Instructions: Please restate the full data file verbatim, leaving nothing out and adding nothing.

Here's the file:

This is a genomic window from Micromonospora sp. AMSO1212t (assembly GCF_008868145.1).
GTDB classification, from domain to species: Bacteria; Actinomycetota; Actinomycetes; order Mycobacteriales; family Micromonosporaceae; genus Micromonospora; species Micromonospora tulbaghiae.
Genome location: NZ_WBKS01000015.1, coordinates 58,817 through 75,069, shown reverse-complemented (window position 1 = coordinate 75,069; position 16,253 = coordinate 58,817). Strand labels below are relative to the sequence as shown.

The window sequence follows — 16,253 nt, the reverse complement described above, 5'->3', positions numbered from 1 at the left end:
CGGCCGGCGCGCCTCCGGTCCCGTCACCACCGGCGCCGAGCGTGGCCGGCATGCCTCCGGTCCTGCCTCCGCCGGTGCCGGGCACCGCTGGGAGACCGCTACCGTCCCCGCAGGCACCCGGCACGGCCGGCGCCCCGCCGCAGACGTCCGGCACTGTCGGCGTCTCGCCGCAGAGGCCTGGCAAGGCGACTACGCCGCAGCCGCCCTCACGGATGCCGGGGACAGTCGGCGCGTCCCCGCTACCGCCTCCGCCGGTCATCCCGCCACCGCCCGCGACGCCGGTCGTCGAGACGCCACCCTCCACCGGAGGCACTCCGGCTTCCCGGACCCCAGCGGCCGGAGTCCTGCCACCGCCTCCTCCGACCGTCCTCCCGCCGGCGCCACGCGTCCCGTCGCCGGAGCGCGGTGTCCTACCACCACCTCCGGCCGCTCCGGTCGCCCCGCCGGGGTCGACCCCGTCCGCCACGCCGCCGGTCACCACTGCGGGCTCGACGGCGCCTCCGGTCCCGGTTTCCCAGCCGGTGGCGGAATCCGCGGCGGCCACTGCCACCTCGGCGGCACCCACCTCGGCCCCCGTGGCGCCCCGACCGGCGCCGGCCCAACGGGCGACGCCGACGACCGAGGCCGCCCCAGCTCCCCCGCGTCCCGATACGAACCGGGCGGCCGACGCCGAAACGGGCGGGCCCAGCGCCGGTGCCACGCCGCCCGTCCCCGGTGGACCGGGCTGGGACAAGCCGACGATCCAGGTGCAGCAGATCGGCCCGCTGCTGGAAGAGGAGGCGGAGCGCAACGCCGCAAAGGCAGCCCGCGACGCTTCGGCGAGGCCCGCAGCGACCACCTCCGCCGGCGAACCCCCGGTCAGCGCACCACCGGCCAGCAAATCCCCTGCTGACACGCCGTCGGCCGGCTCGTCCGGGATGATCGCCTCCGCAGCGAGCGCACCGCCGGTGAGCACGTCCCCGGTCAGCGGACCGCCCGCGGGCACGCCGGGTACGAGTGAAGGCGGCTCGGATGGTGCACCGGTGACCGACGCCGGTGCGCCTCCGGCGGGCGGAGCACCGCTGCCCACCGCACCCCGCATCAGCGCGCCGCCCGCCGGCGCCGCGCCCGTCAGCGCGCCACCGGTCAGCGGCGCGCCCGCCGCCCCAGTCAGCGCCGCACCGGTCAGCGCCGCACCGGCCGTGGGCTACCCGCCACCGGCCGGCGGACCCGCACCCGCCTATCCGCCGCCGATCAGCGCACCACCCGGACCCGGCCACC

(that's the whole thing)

This is a genomic window from Micromonospora sp. AMSO1212t (assembly GCF_008868145.1).
GTDB classification, from domain to species: Bacteria; Actinomycetota; Actinomycetes; order Mycobacteriales; family Micromonosporaceae; genus Micromonospora; species Micromonospora tulbaghiae.
Genome location: NZ_WBKS01000015.1, coordinates 58,817 through 75,069, shown reverse-complemented (window position 1 = coordinate 75,069; position 16,253 = coordinate 58,817). Strand labels below are relative to the sequence as shown.

The window sequence follows — 16,253 nt, the reverse complement described above, 5'->3', positions numbered from 1 at the left end:
CGGCCGGCGCGCCTCCGGTCCCGTCACCACCGGCGCCGAGCGTGGCCGGCATGCCTCCGGTCCTGCCTCCGCCGGTGCCGGGCACCGCTGGGAGACCGCTACCGTCCCCGCAGGCACCCGGCACGGCCGGCGCCCCGCCGCAGACGTCCGGCACTGTCGGCGTCTCGCCGCAGAGGCCTGGCAAGGCGACTACGCCGCAGCCGCCCTCACGGATGCCGGGGACAGTCGGCGCGTCCCCGCTACCGCCTCCGCCGGTCATCCCGCCACCGCCCGCGACGCCGGTCGTCGAGACGCCACCCTCCACCGGAGGCACTCCGGCTTCCCGGACCCCAGCGGCCGGAGTCCTGCCACCGCCTCCTCCGACCGTCCTCCCGCCGGCGCCACGCGTCCCGTCGCCGGAGCGCGGTGTCCTACCACCACCTCCGGCCGCTCCGGTCGCCCCGCCGGGGTCGACCCCGTCCGCCACGCCGCCGGTCACCACTGCGGGCTCGACGGCGCCTCCGGTCCCGGTTTCCCAGCCGGTGGCGGAATCCGCGGCGGCCACTGCCACCTCGGCGGCACCCACCTCGGCCCCCGTGGCGCCCCGACCGGCGCCGGCCCAACGGGCGACGCCGACGACCGAGGCCGCCCCAGCTCCCCCGCGTCCCGATACGAACCGGGCGGCCGACGCCGAAACGGGCGGGCCCAGCGCCGGTGCCACGCCGCCCGTCCCCGGTGGACCGGGCTGGGACAAGCCGACGATCCAGGTGCAGCAGATCGGCCCGCTGCTGGAAGAGGAGGCGGAGCGCAACGCCGCAAAGGCAGCCCGCGACGCTTCGGCGAGGCCCGCAGCGACCACCTCCGCCGGCGAACCCCCGGTCAGCGCACCACCGGCCAGCAAATCCCCTGCTGACACGCCGTCGGCCGGCTCGTCCGGGATGATCGCCTCCGCAGCGAGCGCACCGCCGGTGAGCACGTCCCCGGTCAGCGGACCGCCCGCGGGCACGCCGGGTACGAGTGAAGGCGGCTCGGATGGTGCACCGGTGACCGACGCCGGTGCGCCTCCGGCGGGCGGAGCACCGCTGCCCACCGCACCCCGCATCAGCGCGCCGCCCGCCGGCGCCGCGCCCGTCAGCGCGCCACCGGTCAGCGGCGCGCCCGCCGCCCCAGTCAGCGCCGCACCGGTCAGCGCCGCACCGGCCGTGGGCTACCCGCCACCGGCCGGCGGACCCGCACCCGCCTATCCGCCGCCGATCAGCGCACCACCCGGACCCGGCCACC